http://vimeo.com/user1590967/videos http://www.ogallchoir.net promo producer/editor.grading/motion graphics


Return to posts index


Phil Hoppes
Re: And sometimes NO editing is necessary.
on Mar 5, 2014 at 1:27:40 pm

I don't believe there is any motion tracking at all. This is a live performance not a slick editing composition. Watch it again. There are a few slight but noticeable miss-tracks between the dancers and light. Clearly, the animation was done before, I'm guessing in concert with a choreographer. The light animation is complete and the dancers must learn their moves to go in sync with the animation.

IMHO it is quite a stunning work of art. It never ceases to amaze me the imagination of what people can come up with. Truly novel.

Thanks for posting Bill.


Return to posts index

Walter Soyka
Re: And sometimes NO editing is necessary.
on Mar 5, 2014 at 1:48:29 pm

[Phil Hoppes] "I don't believe there is any motion tracking at all. This is a live performance not a slick editing composition. Watch it again. There are a few slight but noticeable miss-tracks between the dancers and light. Clearly, the animation was done before, I'm guessing in concert with a choreographer. The light animation is complete and the dancers must learn their moves to go in sync with the animation."

I suspect the reverse is true. I'd suppose that the choreographer had a vision for the dance and the animation -- specific requests as to what the visuals for each movement should be.

If I animated this project, I would have wanted motion capture, or at least reference video of the dance to animate over (and I would have used tracking extensively here). To do this from scratch, animation first, you'd have to rig a human body and basically perform all the choreography in animation -- no easy task.

As you say, it would be necessary for the dancers to be precise as they repeated the performance, but that is what good dancers do.

Walter Soyka
Principal & Designer at Keen Live
Motion Graphics, Widescreen Events, Presentation Design, and Consulting
RenderBreak Blog - What I'm thinking when my workstation's thinking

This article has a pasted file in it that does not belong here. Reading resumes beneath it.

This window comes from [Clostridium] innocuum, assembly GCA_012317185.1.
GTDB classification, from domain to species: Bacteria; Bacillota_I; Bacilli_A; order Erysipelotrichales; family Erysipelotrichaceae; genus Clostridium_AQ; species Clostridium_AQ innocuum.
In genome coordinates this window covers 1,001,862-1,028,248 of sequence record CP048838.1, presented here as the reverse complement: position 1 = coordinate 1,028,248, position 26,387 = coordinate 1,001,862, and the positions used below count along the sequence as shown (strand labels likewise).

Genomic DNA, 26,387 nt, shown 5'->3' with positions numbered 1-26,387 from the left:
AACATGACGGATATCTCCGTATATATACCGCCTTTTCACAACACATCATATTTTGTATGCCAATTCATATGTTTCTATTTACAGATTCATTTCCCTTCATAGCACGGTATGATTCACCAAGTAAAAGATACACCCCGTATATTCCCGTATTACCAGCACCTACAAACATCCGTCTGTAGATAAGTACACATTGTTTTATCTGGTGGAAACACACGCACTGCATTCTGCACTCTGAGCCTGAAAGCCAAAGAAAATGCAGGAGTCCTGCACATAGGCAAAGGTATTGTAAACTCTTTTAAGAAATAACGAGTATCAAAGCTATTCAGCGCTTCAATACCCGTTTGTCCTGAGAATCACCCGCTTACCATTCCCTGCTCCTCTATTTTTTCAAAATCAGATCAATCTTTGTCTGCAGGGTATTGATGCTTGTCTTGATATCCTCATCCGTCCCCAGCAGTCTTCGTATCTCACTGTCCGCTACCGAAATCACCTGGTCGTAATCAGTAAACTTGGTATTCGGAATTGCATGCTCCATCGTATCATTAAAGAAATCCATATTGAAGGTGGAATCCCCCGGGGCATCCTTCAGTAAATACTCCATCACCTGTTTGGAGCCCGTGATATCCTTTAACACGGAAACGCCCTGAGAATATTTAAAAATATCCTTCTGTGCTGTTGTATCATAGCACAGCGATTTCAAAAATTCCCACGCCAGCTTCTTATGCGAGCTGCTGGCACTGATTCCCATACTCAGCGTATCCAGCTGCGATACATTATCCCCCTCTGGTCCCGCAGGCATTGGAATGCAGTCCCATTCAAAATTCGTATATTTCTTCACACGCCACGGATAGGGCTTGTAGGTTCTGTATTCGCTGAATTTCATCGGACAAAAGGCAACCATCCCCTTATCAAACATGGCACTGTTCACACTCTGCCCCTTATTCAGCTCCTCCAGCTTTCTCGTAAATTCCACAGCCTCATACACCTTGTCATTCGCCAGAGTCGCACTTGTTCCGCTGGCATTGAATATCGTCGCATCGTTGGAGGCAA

Creative Cow Forum Host: Live & Stage Events


Return to posts index

Phil Hoppes
Re: And sometimes NO editing is necessary.
on Mar 5, 2014 at 3:03:23 pm

No it is a live performance. There is a link just a few lines below where someone has a link to a similar performance that was done at the TED conference.

http://tinyurl.com/k3azadz

There is even a name for it. It is called Quixotic Fusion.


Return to posts index


Walter Soyka
Re: And sometimes NO editing is necessary.
on Mar 5, 2014 at 3:41:14 pm

[Phil Hoppes] "No it is a live performance. "

I understand that it's live performance. It's live dance with projected visuals, not recorded dance with compositing visuals.

I've worked on few of these integrated dance/visual pieces myself, and we always pre-produced the animations.

Fr one of the complexity shown here, where points and shapes track the dancers' movements throughout (much harder than just creating elements that the dancers occasionally interact with), I think the animation follows the dance, not the other way around. For production, I'd want mocap or at least reference video to work from. The slick composition happens up front, then you take away the reference and the projection and scrim handles the "compositing" in real time.

Walter Soyka
Principal & Designer at Keen Live
Motion Graphics, Widescreen Events, Presentation Design, and Consulting
RenderBreak Blog - What I'm thinking when my workstation's thinking
Creative Cow Forum Host: Live & Stage Events


Return to posts index

Phil Hoppes
Re: And sometimes NO editing is necessary.
on Mar 5, 2014 at 3:48:33 pm

I never said that the animation is live. I do animation for a living. Seeing what is there I believe it has to have been pre-produced but the dancers are doing a live production with the animation projected over. They have obviously worked very hard to learn their moves so to be in sync with the animated overlay. As I said previously, it would not surprise me too that the animation was designed in conjunction with a choreographer.

All that being said we are diverging hugely from the intent of the original post. It is a very beautiful production. Quite artistic and a very nice blend of old school (dance) with new school (light show). For me it has a very nice esthetic quality and is quite engaging.


Return to posts index

Walter Soyka
Re: And sometimes NO editing is necessary.
on Mar 5, 2014 at 4:26:44 pm

[Phil Hoppes] " As I said previously, it would not surprise me too that the animation was designed in conjunction with a choreographer."

Yes, our chicken-and-egg diversion aside, certainly. This is creatively one truly "multi-media" endeavor.


[Phil Hoppes] "All that being said we are diverging hugely from the intent of the original post. It is a very beautiful production. Quite artistic and a very nice blend of old school (dance) with new school (light show). For me it has a very nice esthetic quality and is quite engaging."